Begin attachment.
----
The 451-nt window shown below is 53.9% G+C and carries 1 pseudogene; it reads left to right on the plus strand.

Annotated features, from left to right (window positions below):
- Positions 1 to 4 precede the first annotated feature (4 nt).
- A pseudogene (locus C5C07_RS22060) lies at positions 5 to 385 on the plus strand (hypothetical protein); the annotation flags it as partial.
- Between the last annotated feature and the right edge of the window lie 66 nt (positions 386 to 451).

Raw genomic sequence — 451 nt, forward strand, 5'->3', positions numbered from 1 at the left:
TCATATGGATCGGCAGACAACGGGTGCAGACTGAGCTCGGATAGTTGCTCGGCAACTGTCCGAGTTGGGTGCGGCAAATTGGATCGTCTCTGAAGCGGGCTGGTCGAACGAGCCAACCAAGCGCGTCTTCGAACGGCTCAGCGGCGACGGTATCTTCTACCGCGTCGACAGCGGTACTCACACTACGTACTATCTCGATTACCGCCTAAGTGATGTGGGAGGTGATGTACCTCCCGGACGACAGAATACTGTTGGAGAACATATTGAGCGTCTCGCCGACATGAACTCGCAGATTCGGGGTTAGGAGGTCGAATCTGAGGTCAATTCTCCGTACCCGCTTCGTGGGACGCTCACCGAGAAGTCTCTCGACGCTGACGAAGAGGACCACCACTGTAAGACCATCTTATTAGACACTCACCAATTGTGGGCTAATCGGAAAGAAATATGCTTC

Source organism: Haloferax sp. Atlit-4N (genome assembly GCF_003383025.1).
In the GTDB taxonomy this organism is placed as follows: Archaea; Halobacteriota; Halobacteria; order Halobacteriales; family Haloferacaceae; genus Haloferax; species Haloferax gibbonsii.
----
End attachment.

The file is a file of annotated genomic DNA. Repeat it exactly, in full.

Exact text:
The 451-nt window shown below is 53.9% G+C and carries 1 pseudogene; it reads left to right on the plus strand.

Annotated features, from left to right (window positions below):
- Positions 1 to 4 precede the first annotated feature (4 nt).
- A pseudogene (locus C5C07_RS22060) lies at positions 5 to 385 on the plus strand (hypothetical protein); the annotation flags it as partial.
- Between the last annotated feature and the right edge of the window lie 66 nt (positions 386 to 451).

Raw genomic sequence — 451 nt, forward strand, 5'->3', positions numbered from 1 at the left:
TCATATGGATCGGCAGACAACGGGTGCAGACTGAGCTCGGATAGTTGCTCGGCAACTGTCCGAGTTGGGTGCGGCAAATTGGATCGTCTCTGAAGCGGGCTGGTCGAACGAGCCAACCAAGCGCGTCTTCGAACGGCTCAGCGGCGACGGTATCTTCTACCGCGTCGACAGCGGTACTCACACTACGTACTATCTCGATTACCGCCTAAGTGATGTGGGAGGTGATGTACCTCCCGGACGACAGAATACTGTTGGAGAACATATTGAGCGTCTCGCCGACATGAACTCGCAGATTCGGGGTTAGGAGGTCGAATCTGAGGTCAATTCTCCGTACCCGCTTCGTGGGACGCTCACCGAGAAGTCTCTCGACGCTGACGAAGAGGACCACCACTGTAAGACCATCTTATTAGACACTCACCAATTGTGGGCTAATCGGAAAGAAATATGCTTC

Source organism: Haloferax sp. Atlit-4N (genome assembly GCF_003383025.1).
In the GTDB taxonomy this organism is placed as follows: Archaea; Halobacteriota; Halobacteria; order Halobacteriales; family Haloferacaceae; genus Haloferax; species Haloferax gibbonsii.